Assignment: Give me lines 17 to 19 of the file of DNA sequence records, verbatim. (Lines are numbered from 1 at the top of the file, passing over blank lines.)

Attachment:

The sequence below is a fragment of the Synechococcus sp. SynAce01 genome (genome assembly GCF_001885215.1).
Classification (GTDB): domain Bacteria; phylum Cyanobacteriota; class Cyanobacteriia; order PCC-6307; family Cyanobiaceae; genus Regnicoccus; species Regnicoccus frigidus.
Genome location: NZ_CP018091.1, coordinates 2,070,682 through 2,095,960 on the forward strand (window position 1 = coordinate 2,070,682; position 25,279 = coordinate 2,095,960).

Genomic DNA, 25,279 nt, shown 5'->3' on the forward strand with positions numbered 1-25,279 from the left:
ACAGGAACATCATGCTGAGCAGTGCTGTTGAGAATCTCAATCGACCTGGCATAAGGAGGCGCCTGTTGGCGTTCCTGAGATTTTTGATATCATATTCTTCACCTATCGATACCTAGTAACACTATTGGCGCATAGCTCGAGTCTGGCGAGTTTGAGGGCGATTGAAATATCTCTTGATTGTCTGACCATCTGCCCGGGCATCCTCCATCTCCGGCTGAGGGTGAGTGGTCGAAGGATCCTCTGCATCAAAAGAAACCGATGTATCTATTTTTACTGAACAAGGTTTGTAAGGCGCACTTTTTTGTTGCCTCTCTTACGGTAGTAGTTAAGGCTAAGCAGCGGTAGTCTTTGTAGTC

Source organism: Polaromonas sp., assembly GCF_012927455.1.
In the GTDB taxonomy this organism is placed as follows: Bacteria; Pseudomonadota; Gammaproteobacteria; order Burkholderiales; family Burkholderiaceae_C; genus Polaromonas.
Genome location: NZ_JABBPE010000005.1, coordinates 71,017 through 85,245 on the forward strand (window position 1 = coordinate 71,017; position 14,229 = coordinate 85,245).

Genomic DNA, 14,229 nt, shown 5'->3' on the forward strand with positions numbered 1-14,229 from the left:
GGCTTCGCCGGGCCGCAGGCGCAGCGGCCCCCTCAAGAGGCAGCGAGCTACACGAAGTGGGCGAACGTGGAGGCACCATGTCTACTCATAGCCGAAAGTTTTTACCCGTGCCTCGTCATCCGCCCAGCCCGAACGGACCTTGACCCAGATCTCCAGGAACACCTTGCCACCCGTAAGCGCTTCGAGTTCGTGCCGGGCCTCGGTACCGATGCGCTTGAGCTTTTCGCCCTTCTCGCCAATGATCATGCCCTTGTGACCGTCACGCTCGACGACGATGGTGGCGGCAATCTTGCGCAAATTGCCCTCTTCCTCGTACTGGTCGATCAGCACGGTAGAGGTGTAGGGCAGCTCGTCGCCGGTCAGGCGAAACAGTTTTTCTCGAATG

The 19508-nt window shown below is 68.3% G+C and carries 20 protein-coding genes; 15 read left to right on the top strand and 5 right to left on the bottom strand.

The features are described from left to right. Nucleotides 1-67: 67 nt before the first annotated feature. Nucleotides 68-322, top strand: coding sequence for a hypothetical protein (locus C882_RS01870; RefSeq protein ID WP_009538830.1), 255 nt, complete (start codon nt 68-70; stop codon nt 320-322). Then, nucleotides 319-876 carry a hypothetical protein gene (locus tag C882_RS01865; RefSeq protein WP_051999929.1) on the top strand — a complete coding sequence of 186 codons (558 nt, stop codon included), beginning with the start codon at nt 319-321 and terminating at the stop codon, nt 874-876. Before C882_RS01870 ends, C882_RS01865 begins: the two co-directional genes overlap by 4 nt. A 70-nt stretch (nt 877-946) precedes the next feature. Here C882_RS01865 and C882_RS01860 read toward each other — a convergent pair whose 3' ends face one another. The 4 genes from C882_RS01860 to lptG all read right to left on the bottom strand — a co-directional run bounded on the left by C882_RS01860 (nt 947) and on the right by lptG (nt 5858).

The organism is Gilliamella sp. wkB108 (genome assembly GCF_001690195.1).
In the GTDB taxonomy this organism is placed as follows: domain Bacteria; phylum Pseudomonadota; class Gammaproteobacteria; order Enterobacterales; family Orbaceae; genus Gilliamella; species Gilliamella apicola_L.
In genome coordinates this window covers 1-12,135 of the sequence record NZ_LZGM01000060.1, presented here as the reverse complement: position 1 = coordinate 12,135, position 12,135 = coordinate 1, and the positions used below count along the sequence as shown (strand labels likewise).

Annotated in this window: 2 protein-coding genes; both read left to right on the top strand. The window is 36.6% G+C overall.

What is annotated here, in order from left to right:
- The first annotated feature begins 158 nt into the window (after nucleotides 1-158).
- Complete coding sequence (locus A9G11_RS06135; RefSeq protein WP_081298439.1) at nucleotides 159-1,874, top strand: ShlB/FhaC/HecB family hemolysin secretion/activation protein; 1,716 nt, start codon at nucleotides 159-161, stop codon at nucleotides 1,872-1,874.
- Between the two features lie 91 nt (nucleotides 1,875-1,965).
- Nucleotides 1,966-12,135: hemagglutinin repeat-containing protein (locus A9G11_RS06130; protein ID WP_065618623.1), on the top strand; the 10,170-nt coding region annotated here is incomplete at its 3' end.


What is annotated here, in order from left to right:
- The first annotated feature begins 158 nt into the window (after nucleotides 1-158).
- Complete coding sequence (locus A9G11_RS06135; RefSeq protein WP_081298439.1) at nucleotides 159-1,874, top strand: ShlB/FhaC/HecB family hemolysin secretion/activation protein; 1,716 nt, start codon at nucleotides 159-161, stop codon at nucleotides 1,872-1,874.